called for, and several responded, just
as they would if the call had been to
face death from bullets instead of
from the equally deadly disease germs.
Nearly all the stricken soldiers recov
ered, though one afterward developed
a spinal affection as a result of the
experiments that made him an invalid
for the brief time he was left to live.
In this notable campaign Dr. Lazear
was as truly a martyr as were those
who died at the stake for religious lib
erty. Nor was the sacrifice in a less
worthy cause, for these experiments
established facts through the knowl
edge of which one of the most dreaded
plagues of the human race was arrest
ed and is in a fair way to be stamped
out entirely. One man died that mil
lions might live.
Victims of the Roentgen Ray.
The ray claimed an even greater
array of martyrs. Notable among
these were Dr. Louis A. Zeigel of
Rochester, Professor W. C. Fuchs of
Chicago and Mr. Clarence M. Dally,
an assistant of Thomas A. Edison
Professor Fuchs believed that the
ray might be used in curing cancer and
skin diseases and to test the matter
as to the influence of the fluoroscope
on the flesh began experimenting upon
himself. He started with one hand,
on which warts soon formed, and he
was compelled to have a thumb ampu
tated. As his experiments progressed
other amputations were necessary un
til the entire hand was gone. Further
tests on his body resulted in death.
The other cases were similar. In one
both hands were sacrificed by the dar
ing investigator, and even then he di
rected that he be made the subject of
still further experiments. Through the
sacrifice of these and other lives, how
ever, the danger of using the mysteri
ous rays was fully defined, It was dis
covered that lead is a nonconductor,
and from this a safe method of em
ploying the light was devised. It
should be borne In mind that the dan
ger is not from one or two applica
tions, but from habitual ones. The pa
tient examined for the first or second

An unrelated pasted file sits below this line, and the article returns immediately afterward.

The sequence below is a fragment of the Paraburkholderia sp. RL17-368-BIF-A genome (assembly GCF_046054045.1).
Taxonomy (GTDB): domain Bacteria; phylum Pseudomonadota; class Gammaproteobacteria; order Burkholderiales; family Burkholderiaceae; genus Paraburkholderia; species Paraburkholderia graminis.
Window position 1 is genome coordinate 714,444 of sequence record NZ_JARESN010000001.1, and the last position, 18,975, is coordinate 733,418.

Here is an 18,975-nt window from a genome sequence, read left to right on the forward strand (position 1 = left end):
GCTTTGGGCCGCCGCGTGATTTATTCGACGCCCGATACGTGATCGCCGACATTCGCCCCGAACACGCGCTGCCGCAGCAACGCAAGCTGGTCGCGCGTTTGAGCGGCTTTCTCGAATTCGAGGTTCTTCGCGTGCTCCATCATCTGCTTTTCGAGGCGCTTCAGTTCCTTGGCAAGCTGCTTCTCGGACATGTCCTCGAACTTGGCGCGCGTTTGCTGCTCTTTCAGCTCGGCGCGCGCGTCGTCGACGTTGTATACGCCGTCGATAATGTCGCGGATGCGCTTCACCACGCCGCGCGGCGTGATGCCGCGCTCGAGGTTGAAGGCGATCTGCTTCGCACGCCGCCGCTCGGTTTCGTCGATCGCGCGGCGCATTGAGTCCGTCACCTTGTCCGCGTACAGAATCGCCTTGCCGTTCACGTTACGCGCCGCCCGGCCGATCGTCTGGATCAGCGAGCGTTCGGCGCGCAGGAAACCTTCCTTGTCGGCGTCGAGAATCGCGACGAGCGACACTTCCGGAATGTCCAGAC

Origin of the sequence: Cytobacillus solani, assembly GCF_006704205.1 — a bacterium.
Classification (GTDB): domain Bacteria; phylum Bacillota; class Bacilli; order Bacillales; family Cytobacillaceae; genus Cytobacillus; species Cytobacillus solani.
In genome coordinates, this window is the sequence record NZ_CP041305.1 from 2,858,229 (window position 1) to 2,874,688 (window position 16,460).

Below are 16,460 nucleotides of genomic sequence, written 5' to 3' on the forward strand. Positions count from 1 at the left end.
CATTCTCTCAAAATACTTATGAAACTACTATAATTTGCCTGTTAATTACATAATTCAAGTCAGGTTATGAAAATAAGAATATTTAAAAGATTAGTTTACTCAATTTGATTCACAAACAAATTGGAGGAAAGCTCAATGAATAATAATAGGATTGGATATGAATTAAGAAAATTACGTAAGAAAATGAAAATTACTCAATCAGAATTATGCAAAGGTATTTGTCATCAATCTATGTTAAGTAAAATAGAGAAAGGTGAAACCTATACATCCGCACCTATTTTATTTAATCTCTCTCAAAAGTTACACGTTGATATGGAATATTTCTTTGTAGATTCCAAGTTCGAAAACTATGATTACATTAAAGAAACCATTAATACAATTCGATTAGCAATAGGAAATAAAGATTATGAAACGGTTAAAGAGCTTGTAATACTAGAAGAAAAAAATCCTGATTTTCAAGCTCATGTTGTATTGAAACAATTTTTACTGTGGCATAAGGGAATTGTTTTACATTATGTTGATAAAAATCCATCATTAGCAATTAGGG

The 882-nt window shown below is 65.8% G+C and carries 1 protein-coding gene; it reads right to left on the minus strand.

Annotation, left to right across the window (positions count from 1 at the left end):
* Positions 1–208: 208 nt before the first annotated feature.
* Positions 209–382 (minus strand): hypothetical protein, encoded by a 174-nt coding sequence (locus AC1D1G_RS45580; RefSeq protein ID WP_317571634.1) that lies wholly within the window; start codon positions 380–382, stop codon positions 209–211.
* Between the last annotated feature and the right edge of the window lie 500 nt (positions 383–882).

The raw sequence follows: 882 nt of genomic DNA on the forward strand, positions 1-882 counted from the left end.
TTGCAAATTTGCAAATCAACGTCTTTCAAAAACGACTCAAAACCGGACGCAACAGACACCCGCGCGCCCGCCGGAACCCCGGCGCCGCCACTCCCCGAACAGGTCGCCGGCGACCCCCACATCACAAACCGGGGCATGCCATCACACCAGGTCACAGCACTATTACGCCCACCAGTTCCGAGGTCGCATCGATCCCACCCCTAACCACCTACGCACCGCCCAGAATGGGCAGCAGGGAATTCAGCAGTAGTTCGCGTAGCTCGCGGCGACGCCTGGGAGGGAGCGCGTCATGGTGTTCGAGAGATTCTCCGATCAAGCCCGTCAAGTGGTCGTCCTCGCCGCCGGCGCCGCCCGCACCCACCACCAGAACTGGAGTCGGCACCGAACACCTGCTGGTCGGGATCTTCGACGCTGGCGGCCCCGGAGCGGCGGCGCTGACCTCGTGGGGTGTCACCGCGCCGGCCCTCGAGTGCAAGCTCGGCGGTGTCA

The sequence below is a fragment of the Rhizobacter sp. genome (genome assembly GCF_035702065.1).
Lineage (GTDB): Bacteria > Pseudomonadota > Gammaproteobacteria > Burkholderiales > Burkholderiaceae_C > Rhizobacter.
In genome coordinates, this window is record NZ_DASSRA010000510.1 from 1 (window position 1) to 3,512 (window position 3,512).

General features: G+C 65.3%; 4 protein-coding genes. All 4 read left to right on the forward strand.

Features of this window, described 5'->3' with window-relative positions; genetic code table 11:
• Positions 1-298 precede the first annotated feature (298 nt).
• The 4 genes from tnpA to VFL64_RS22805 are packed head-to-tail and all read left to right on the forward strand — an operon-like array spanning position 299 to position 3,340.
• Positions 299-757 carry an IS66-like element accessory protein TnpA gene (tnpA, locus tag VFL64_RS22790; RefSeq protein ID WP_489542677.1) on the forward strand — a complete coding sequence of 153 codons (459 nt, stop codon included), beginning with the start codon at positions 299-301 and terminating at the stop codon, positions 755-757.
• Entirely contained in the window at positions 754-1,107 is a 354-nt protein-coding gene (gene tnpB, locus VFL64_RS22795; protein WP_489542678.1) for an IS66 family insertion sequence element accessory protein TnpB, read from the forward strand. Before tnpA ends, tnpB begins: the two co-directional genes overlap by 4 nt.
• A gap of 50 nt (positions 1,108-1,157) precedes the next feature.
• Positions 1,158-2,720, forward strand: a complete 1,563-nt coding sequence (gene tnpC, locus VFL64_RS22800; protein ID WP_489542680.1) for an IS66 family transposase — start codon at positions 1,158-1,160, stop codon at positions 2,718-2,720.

time is in no danger. It Is the opera
tor that is imperiled by his use of the
apparatus day after day. Through the
heroism of these brave men the Roent
gen rays are today employed with
comparative safety, and under their
miraculous power physicians are en
abled to look through the human body
as ordinary men look through glass.
To us the wonders of science become
almost commonplace, but we do not
realize that behind each of these
achievements are thrilling stories of
patient research, repeated defeats,
finally crowned by victory, and the loss
of lives that have been unselfishly
given that truth may be advanced and
Martyrs In Other Fields.
There were several brave physicians
who endangered themselves In the In
vestigation of the bubonic plague, and
one of them, Hermann Franz Muller,
who carried on the famous researches
fn Vienna, paid with his life. An as-
sistant was stricken, and Dr. Muller
could then have saved himself
ceasing his studies. He chose rather
observe the course of the disease
order that he might make a scientific
record, though knowing full well that
to do so would mean almost inevitably
his own death. He took the chance
and paid the price. Science was the
gainer, and the goal of overcoming one
more enemy of man was that much
When the famous Dr. Koch stated
that cholera is contagious a German
physician, Pettenkofer, combated the
theory and offered to prove his conten
tion by consuming the germs. At first
he seemed successful, but on a later
experiment demonstrated that Koch
was right and himself wrong and paid
the penalty with his life.
Among the most heroic of the sol
diers of truth are those that visit leper
colonies. The name of Father Damien
Devenster, a Belgian priest, who was
also a physician, is high on the roll.
not only went into a leper colony
and ministered to the unfortunates,
but devoted the remainder of his life
to stirring up the government to care
for the disease, proving that it was
susceptible to treatment. Both he and
his successor became lepers and finally
died from the affliction, but they made
such progress that Father Damien
could say from his deathbed: "The
cause of the lepers is now that of hu
manity. I am no longer needed here."
Another volunteer in behalf of the